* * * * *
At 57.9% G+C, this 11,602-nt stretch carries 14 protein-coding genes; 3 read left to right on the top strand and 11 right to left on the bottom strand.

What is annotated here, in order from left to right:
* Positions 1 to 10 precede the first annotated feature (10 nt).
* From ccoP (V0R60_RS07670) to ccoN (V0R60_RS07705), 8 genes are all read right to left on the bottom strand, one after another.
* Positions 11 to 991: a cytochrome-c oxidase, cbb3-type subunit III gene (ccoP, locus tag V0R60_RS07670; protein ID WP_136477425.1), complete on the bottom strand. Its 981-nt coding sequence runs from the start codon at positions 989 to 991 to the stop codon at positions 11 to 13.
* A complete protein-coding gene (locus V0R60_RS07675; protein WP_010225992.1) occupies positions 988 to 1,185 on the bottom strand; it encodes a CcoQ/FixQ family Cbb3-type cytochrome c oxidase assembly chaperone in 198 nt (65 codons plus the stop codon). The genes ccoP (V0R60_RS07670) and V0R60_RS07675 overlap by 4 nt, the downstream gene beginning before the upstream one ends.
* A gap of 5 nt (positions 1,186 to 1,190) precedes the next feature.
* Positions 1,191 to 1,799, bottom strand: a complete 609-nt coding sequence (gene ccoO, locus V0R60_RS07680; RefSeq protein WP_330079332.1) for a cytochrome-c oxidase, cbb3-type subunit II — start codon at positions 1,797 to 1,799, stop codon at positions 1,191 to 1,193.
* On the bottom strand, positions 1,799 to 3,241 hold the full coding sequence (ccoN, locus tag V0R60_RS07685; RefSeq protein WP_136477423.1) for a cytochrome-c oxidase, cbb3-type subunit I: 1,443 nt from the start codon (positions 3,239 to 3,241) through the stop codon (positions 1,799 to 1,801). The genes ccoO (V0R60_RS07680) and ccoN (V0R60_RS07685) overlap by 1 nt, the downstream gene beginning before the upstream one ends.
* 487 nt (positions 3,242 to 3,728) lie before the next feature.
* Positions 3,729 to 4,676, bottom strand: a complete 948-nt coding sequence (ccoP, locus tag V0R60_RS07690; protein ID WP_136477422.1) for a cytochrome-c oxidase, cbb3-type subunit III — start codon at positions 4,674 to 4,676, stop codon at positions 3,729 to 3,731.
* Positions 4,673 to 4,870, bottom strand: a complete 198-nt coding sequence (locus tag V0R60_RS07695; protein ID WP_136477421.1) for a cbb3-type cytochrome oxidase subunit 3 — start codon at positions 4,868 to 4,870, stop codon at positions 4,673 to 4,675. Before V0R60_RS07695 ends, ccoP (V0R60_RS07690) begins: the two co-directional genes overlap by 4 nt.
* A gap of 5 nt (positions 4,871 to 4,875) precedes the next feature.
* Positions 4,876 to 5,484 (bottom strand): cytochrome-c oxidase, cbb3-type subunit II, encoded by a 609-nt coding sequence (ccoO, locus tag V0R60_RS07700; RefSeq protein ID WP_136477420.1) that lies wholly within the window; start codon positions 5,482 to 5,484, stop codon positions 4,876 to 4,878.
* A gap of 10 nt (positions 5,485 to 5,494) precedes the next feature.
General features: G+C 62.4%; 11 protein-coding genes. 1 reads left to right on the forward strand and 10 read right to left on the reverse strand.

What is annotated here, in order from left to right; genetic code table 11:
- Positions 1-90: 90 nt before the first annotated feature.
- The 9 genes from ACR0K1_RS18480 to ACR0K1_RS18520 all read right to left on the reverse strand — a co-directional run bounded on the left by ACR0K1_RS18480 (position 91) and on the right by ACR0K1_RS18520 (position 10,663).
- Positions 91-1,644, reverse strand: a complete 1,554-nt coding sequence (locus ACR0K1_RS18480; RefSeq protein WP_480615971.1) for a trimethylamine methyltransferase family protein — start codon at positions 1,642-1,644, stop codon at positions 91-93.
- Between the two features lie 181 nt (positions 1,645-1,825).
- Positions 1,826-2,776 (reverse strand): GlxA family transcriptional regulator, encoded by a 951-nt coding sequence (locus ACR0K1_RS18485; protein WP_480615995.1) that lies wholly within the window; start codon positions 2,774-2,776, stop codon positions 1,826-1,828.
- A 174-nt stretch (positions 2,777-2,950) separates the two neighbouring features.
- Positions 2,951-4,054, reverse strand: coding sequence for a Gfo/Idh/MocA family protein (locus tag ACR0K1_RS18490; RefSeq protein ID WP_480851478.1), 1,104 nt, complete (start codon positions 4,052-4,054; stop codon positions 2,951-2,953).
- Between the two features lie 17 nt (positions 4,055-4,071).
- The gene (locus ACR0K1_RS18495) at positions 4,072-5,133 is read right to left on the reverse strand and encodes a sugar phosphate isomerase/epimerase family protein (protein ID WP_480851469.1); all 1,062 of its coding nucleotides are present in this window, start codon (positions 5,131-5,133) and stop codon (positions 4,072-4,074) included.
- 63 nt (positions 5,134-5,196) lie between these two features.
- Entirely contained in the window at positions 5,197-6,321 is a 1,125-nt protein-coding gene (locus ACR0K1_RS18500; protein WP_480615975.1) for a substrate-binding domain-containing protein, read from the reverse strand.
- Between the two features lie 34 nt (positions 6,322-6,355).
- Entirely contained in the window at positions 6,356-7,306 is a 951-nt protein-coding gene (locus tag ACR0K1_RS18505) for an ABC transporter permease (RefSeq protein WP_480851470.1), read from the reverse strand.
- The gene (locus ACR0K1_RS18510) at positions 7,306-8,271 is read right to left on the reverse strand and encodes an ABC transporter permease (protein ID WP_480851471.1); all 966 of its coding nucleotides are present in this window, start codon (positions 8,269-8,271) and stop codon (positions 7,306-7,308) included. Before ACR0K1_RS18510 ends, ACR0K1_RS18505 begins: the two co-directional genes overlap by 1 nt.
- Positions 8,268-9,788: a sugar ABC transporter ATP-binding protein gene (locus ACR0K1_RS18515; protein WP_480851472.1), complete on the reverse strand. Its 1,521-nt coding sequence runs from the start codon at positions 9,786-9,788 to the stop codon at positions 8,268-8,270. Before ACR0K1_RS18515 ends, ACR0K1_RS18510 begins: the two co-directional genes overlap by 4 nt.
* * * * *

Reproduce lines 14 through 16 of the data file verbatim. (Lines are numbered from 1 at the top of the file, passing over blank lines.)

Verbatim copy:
* Positions 4,876 to 5,484 (bottom strand): cytochrome-c oxidase, cbb3-type subunit II, encoded by a 609-nt coding sequence (ccoO, locus tag V0R60_RS07700; RefSeq protein ID WP_136477420.1) that lies wholly within the window; start codon positions 5,482 to 5,484, stop codon positions 4,876 to 4,878.
* A gap of 10 nt (positions 5,485 to 5,494) precedes the next feature.
General features: G+C 62.4%; 11 protein-coding genes. 1 reads left to right on the forward strand and 10 read right to left on the reverse strand.